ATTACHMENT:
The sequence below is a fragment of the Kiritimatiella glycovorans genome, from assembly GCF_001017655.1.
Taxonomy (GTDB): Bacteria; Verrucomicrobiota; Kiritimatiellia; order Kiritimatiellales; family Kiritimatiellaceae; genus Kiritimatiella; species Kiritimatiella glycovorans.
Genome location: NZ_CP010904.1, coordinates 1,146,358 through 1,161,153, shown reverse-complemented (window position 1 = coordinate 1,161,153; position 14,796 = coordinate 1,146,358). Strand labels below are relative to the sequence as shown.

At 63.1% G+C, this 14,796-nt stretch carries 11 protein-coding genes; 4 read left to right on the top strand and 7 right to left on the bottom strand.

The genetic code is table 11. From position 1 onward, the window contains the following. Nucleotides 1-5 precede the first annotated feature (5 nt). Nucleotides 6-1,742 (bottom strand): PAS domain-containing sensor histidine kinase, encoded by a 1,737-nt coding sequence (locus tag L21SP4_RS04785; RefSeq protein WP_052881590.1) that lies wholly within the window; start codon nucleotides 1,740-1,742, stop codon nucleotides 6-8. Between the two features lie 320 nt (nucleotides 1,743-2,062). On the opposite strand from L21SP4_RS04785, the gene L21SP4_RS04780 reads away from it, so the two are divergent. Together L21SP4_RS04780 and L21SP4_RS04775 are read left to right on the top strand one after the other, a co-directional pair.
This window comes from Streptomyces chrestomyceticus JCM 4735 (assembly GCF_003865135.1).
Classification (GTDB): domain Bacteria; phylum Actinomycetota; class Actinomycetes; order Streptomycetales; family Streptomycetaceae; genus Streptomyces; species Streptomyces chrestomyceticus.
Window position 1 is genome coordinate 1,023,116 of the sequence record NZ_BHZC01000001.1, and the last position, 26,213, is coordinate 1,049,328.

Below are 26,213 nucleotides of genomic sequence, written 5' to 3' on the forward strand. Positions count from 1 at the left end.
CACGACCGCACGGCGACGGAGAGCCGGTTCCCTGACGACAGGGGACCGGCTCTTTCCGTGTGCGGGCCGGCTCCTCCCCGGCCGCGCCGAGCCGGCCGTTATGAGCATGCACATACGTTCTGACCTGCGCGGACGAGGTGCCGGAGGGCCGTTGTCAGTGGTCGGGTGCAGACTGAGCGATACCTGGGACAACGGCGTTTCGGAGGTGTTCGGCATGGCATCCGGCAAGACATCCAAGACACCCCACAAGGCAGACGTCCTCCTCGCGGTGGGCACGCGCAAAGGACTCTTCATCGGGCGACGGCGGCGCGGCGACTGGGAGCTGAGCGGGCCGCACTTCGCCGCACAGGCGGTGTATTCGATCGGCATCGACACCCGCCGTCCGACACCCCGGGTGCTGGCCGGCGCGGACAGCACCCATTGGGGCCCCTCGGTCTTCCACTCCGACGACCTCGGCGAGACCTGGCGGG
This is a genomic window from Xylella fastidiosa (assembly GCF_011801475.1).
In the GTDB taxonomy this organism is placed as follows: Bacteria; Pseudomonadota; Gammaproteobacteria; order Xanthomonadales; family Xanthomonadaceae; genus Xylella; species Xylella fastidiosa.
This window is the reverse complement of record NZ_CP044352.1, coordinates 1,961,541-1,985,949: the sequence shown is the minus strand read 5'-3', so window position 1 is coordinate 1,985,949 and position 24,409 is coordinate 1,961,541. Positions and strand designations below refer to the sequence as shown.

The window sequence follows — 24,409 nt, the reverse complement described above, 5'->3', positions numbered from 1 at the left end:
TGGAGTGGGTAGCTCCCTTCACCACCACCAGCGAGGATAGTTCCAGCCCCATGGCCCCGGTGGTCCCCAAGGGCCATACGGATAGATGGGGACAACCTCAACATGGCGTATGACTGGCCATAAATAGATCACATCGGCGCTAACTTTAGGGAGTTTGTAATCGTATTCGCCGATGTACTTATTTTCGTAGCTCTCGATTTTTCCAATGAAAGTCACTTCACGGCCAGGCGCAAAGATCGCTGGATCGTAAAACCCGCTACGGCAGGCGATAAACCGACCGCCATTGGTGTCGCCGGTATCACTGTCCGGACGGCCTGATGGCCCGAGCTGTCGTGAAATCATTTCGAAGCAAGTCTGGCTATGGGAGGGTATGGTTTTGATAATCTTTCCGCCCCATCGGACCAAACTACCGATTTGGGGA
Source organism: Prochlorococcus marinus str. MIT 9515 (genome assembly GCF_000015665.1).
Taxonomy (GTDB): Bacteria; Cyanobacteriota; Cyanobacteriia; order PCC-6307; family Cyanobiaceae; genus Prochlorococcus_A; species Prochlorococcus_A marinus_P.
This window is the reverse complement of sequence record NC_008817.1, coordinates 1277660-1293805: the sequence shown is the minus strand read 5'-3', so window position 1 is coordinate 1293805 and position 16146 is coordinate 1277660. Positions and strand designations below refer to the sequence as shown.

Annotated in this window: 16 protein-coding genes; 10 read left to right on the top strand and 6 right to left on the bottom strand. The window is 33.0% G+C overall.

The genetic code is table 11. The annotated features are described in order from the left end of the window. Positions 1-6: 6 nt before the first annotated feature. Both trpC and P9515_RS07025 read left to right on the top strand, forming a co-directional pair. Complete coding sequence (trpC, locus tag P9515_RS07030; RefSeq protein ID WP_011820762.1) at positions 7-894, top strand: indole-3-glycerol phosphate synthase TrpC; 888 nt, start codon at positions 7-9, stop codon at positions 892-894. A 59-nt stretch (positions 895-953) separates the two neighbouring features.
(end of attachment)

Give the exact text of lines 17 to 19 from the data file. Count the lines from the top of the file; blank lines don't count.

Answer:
Taxonomy (GTDB): Bacteria; Cyanobacteriota; Cyanobacteriia; order PCC-6307; family Cyanobiaceae; genus Prochlorococcus_A; species Prochlorococcus_A marinus_P.
This window is the reverse complement of sequence record NC_008817.1, coordinates 1277660-1293805: the sequence shown is the minus strand read 5'-3', so window position 1 is coordinate 1293805 and position 16146 is coordinate 1277660. Positions and strand designations below refer to the sequence as shown.

Annotated in this window: 16 protein-coding genes; 10 read left to right on the top strand and 6 right to left on the bottom strand. The window is 33.0% G+C overall.